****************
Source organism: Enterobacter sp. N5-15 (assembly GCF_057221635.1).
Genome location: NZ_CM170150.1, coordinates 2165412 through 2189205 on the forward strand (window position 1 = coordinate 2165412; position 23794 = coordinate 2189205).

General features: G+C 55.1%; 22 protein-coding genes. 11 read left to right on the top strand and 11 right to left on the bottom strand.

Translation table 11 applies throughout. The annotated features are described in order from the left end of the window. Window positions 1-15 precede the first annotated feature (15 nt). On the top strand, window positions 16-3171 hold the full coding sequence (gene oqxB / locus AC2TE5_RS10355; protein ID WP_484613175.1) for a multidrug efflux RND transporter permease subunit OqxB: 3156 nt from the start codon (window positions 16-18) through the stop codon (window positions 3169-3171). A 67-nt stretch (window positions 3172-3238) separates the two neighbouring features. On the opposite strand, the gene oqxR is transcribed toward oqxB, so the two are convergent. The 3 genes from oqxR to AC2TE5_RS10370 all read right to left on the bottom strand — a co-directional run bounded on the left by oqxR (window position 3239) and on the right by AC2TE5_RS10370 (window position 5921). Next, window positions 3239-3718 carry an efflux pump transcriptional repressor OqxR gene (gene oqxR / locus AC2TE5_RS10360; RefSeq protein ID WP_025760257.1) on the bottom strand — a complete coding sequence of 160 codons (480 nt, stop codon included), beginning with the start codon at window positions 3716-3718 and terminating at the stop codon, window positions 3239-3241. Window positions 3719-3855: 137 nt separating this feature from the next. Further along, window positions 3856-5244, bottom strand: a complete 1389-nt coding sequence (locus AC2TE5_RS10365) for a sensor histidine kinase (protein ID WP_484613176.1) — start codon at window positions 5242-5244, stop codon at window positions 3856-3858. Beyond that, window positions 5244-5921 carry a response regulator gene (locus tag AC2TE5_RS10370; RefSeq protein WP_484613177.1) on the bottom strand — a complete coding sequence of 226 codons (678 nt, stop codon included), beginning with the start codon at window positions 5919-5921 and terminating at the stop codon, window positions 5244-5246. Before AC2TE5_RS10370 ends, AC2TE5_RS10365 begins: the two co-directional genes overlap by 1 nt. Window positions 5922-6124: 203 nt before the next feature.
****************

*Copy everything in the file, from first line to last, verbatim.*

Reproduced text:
Source organism: Enterobacter sp. N5-15 (assembly GCF_057221635.1).
Genome location: NZ_CM170150.1, coordinates 2165412 through 2189205 on the forward strand (window position 1 = coordinate 2165412; position 23794 = coordinate 2189205).

General features: G+C 55.1%; 22 protein-coding genes. 11 read left to right on the top strand and 11 right to left on the bottom strand.

Translation table 11 applies throughout. The annotated features are described in order from the left end of the window. Window positions 1-15 precede the first annotated feature (15 nt). On the top strand, window positions 16-3171 hold the full coding sequence (gene oqxB / locus AC2TE5_RS10355; protein ID WP_484613175.1) for a multidrug efflux RND transporter permease subunit OqxB: 3156 nt from the start codon (window positions 16-18) through the stop codon (window positions 3169-3171). A 67-nt stretch (window positions 3172-3238) separates the two neighbouring features. On the opposite strand, the gene oqxR is transcribed toward oqxB, so the two are convergent. The 3 genes from oqxR to AC2TE5_RS10370 all read right to left on the bottom strand — a co-directional run bounded on the left by oqxR (window position 3239) and on the right by AC2TE5_RS10370 (window position 5921). Next, window positions 3239-3718 carry an efflux pump transcriptional repressor OqxR gene (gene oqxR / locus AC2TE5_RS10360; RefSeq protein ID WP_025760257.1) on the bottom strand — a complete coding sequence of 160 codons (480 nt, stop codon included), beginning with the start codon at window positions 3716-3718 and terminating at the stop codon, window positions 3239-3241. Window positions 3719-3855: 137 nt separating this feature from the next. Further along, window positions 3856-5244, bottom strand: a complete 1389-nt coding sequence (locus AC2TE5_RS10365) for a sensor histidine kinase (protein ID WP_484613176.1) — start codon at window positions 5242-5244, stop codon at window positions 3856-3858. Beyond that, window positions 5244-5921 carry a response regulator gene (locus tag AC2TE5_RS10370; RefSeq protein WP_484613177.1) on the bottom strand — a complete coding sequence of 226 codons (678 nt, stop codon included), beginning with the start codon at window positions 5919-5921 and terminating at the stop codon, window positions 5244-5246. Before AC2TE5_RS10370 ends, AC2TE5_RS10365 begins: the two co-directional genes overlap by 1 nt. Window positions 5922-6124: 203 nt before the next feature.